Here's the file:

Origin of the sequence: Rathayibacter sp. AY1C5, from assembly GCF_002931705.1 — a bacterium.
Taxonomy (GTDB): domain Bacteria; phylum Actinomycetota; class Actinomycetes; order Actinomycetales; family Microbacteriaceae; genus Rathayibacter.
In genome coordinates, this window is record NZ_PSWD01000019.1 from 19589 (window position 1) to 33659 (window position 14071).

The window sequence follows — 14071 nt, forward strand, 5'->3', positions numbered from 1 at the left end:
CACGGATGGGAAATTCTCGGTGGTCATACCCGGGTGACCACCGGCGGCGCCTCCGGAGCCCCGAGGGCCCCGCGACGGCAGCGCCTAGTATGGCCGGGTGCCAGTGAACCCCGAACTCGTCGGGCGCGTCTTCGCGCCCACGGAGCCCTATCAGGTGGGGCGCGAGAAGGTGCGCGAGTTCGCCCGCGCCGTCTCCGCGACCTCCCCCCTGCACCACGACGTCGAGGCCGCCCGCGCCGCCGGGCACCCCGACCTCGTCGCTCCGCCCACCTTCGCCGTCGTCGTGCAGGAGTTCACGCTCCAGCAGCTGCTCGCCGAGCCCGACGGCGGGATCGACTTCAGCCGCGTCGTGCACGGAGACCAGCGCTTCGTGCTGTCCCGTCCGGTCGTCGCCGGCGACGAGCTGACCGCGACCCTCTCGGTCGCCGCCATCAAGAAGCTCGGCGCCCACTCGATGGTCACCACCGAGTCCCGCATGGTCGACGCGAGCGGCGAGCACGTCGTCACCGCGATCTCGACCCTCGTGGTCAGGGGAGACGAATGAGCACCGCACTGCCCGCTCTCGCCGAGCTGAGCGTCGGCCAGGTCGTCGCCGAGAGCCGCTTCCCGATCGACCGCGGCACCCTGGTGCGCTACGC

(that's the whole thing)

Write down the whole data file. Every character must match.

Origin of the sequence: Rathayibacter sp. AY1C5, from assembly GCF_002931705.1 — a bacterium.
Taxonomy (GTDB): domain Bacteria; phylum Actinomycetota; class Actinomycetes; order Actinomycetales; family Microbacteriaceae; genus Rathayibacter.
In genome coordinates, this window is record NZ_PSWD01000019.1 from 19589 (window position 1) to 33659 (window position 14071).

The window sequence follows — 14071 nt, forward strand, 5'->3', positions numbered from 1 at the left end:
CACGGATGGGAAATTCTCGGTGGTCATACCCGGGTGACCACCGGCGGCGCCTCCGGAGCCCCGAGGGCCCCGCGACGGCAGCGCCTAGTATGGCCGGGTGCCAGTGAACCCCGAACTCGTCGGGCGCGTCTTCGCGCCCACGGAGCCCTATCAGGTGGGGCGCGAGAAGGTGCGCGAGTTCGCCCGCGCCGTCTCCGCGACCTCCCCCCTGCACCACGACGTCGAGGCCGCCCGCGCCGCCGGGCACCCCGACCTCGTCGCTCCGCCCACCTTCGCCGTCGTCGTGCAGGAGTTCACGCTCCAGCAGCTGCTCGCCGAGCCCGACGGCGGGATCGACTTCAGCCGCGTCGTGCACGGAGACCAGCGCTTCGTGCTGTCCCGTCCGGTCGTCGCCGGCGACGAGCTGACCGCGACCCTCTCGGTCGCCGCCATCAAGAAGCTCGGCGCCCACTCGATGGTCACCACCGAGTCCCGCATGGTCGACGCGAGCGGCGAGCACGTCGTCACCGCGATCTCGACCCTCGTGGTCAGGGGAGACGAATGAGCACCGCACTGCCCGCTCTCGCCGAGCTGAGCGTCGGCCAGGTCGTCGCCGAGAGCCGCTTCCCGATCGACCGCGGCACCCTGGTGCGCTACGC